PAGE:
Here is an example of selling along with a consistent commitment:
Let’s say you sell replacement windows, and you determine that your prospect has a consistent commitment to an extraordinary level of home maintenance. You might say, “It seems, based on the appearance, that you are committed to keeping your home in tip-top shape. Is that true?” No doubt, the prospect agrees with that statement. The salesperson continues, saying, “Our company’s goal is to assist customers in keeping their windows in good repair and at the same time, making them easy to clean and maintain in the future. What do you think about that?” The prospect acknowledges that he has the same commitment. This is a compelling and convincing statement.
Now let’s consider the opposite situation – selling where there is a need to break the prospect’s previous commitments.
Let’s assume that this next prospect has a commitment to a course of action that is contrary to what the salesperson is selling. The prospect’s house was built in the late 1880s. His commitment is to keep the exterior looking as close to the original as possible. However, the salesperson is selling vinyl replacement windows. Yes, a white vinyl window. He doesn’t have any wood replacement windows to sell. Now the salesperson is going to have to change the prospect’s previous commitment during the sales presentation using several reasoning points as to why the prospect should change his mind, and let his company replace the old wood windows with his new vinyl windows. This is a much harder task compared to the first scenario, no doubt you would agree that without significant reasoning, this prospect will not move forward with a purchase of vinyl windows for his old house.
Here are some ideas that the salesperson might use as reasoning points. He might say something like “one benefit of vinyl windows is that you will never have to paint, putty, or stain them again.” The presentation could include statistical support. “Research has shown that vinyl windows can last nearly fifty years without maintenance or needing to be replaced.” Another line of reasoning may be “some homeowners have had concerns about the look of vinyl windows versus the original wood windows styles. In our experience, due to the clean white appearance of the windows, most people never even notice the difference – they assume they are wood windows painted white.” He could also say, “Lastly, the cost to replace the windows is about half that of the wood replacement window. I believe these reasons make my vinyl windows the right choice.” This salesperson used every reasoning point he could conceive of to break the prior commitment to wood windows, didn’t he?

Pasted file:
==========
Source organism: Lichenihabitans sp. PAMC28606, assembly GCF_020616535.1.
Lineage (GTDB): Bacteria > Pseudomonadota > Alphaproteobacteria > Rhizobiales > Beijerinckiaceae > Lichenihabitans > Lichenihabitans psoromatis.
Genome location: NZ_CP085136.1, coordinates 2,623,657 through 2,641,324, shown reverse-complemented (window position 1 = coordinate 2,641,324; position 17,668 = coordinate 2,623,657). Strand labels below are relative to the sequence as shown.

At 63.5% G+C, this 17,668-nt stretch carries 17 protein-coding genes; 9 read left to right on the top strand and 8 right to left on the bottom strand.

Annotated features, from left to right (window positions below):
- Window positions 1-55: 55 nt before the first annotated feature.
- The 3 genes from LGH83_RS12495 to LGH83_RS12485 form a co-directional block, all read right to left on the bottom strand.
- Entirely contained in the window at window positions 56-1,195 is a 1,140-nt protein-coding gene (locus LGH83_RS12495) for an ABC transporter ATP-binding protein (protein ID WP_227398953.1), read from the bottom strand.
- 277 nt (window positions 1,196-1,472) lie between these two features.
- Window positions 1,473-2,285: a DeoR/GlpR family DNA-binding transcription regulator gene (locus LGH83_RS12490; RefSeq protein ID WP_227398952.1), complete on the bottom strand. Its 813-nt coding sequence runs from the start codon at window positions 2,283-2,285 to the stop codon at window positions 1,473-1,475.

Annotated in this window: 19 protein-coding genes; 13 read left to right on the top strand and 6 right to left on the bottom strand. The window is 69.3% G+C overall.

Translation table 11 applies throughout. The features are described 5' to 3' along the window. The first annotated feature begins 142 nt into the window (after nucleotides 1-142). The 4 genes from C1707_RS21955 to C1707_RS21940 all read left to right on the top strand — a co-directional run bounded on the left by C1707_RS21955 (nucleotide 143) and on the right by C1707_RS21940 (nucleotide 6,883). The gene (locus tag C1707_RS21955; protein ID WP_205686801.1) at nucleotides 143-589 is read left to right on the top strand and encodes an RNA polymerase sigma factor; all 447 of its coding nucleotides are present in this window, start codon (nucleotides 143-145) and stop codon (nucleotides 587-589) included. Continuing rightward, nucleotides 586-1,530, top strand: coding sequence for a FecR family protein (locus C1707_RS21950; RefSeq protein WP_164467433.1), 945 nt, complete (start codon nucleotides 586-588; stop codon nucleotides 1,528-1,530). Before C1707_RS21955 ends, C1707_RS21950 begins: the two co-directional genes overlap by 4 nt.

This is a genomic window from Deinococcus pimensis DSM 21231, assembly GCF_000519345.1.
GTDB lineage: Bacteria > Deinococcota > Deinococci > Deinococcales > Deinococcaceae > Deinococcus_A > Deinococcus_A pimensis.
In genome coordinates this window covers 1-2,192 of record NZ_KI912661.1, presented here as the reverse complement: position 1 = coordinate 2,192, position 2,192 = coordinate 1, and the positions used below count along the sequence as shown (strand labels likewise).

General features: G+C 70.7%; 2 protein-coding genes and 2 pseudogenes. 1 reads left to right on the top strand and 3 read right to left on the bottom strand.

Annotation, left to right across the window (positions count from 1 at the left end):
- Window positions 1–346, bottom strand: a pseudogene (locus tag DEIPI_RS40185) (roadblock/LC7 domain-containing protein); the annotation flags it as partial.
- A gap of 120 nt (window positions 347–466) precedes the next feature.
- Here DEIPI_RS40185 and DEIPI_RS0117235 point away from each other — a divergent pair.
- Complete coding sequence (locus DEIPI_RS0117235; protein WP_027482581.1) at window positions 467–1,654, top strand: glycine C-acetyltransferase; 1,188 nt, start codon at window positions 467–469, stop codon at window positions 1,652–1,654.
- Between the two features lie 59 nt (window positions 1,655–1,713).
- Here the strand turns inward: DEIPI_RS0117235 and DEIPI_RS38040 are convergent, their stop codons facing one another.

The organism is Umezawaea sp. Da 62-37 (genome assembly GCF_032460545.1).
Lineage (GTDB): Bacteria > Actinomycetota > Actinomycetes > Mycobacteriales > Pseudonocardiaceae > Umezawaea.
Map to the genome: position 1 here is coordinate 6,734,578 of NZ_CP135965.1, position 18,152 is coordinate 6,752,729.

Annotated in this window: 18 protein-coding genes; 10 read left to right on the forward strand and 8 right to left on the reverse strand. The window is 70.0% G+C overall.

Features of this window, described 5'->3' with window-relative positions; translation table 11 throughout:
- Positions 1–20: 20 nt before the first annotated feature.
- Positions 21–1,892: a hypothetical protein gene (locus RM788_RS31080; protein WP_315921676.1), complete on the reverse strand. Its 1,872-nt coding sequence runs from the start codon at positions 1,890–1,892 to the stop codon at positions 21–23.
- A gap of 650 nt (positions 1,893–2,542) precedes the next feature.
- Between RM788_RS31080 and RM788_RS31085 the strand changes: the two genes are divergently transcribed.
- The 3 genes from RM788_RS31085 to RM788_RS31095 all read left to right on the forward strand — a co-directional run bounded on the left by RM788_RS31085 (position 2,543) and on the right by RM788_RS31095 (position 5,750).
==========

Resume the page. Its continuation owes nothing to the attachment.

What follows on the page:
The prospect in the second situation may change his consistent commitment to wood windows and move forward, or he may continue to stick with his original allegiance. However, if no attempt is made to persuade the prospect through a series of reasoning arguments, the salesperson probably has zero chance of making a sale. If the window salesperson regular encounters similar prospects on his previous sales calls, he would want to include these “reasoning” presentations as part of his regular sales process – even if the prospect never brings up this issue. Why? The salesperson should assume that many of his prospects have the same consistent commitment but may not be expressing their opinions. It could be an unspoken objection.
The issue of breaking a prospect’s consistent commitment is complicated. Why? Because there could be more than just one commitment. Here is an interesting example where a prospect has multiple prior commitments that conflict with what the salesperson is selling.